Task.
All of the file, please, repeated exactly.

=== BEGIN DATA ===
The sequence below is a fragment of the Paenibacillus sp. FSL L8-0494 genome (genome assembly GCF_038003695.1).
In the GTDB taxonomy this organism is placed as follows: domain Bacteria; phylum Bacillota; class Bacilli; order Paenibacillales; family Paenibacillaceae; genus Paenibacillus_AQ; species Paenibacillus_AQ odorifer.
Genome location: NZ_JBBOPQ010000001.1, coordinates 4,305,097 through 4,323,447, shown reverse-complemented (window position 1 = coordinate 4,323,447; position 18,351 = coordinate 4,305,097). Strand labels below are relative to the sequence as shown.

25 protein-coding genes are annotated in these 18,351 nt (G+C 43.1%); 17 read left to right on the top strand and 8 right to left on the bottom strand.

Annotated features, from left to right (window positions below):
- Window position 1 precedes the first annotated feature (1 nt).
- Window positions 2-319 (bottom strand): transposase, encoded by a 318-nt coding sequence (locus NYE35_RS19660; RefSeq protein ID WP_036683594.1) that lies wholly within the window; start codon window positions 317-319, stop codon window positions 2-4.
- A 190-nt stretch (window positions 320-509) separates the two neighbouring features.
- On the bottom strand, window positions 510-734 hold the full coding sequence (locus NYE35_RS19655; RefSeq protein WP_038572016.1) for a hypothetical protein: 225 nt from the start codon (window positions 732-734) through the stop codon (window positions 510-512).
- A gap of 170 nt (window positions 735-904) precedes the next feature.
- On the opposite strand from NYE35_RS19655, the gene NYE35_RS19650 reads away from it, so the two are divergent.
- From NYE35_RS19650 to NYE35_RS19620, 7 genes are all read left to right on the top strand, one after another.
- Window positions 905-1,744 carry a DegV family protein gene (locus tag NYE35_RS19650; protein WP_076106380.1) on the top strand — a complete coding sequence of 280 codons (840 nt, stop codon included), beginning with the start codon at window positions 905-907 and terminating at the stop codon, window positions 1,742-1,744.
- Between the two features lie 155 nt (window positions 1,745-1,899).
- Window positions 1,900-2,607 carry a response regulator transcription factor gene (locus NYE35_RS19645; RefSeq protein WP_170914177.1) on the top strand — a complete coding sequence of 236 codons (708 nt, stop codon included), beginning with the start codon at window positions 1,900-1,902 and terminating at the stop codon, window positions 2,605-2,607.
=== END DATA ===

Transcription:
The sequence below is a fragment of the Paenibacillus sp. FSL L8-0494 genome (genome assembly GCF_038003695.1).
In the GTDB taxonomy this organism is placed as follows: domain Bacteria; phylum Bacillota; class Bacilli; order Paenibacillales; family Paenibacillaceae; genus Paenibacillus_AQ; species Paenibacillus_AQ odorifer.
Genome location: NZ_JBBOPQ010000001.1, coordinates 4,305,097 through 4,323,447, shown reverse-complemented (window position 1 = coordinate 4,323,447; position 18,351 = coordinate 4,305,097). Strand labels below are relative to the sequence as shown.

25 protein-coding genes are annotated in these 18,351 nt (G+C 43.1%); 17 read left to right on the top strand and 8 right to left on the bottom strand.

Annotated features, from left to right (window positions below):
- Window position 1 precedes the first annotated feature (1 nt).
- Window positions 2-319 (bottom strand): transposase, encoded by a 318-nt coding sequence (locus NYE35_RS19660; RefSeq protein ID WP_036683594.1) that lies wholly within the window; start codon window positions 317-319, stop codon window positions 2-4.
- A 190-nt stretch (window positions 320-509) separates the two neighbouring features.
- On the bottom strand, window positions 510-734 hold the full coding sequence (locus NYE35_RS19655; RefSeq protein WP_038572016.1) for a hypothetical protein: 225 nt from the start codon (window positions 732-734) through the stop codon (window positions 510-512).
- A gap of 170 nt (window positions 735-904) precedes the next feature.
- On the opposite strand from NYE35_RS19655, the gene NYE35_RS19650 reads away from it, so the two are divergent.
- From NYE35_RS19650 to NYE35_RS19620, 7 genes are all read left to right on the top strand, one after another.
- Window positions 905-1,744 carry a DegV family protein gene (locus tag NYE35_RS19650; protein WP_076106380.1) on the top strand — a complete coding sequence of 280 codons (840 nt, stop codon included), beginning with the start codon at window positions 905-907 and terminating at the stop codon, window positions 1,742-1,744.
- Between the two features lie 155 nt (window positions 1,745-1,899).
- Window positions 1,900-2,607 carry a response regulator transcription factor gene (locus NYE35_RS19645; RefSeq protein WP_170914177.1) on the top strand — a complete coding sequence of 236 codons (708 nt, stop codon included), beginning with the start codon at window positions 1,900-1,902 and terminating at the stop codon, window positions 2,605-2,607.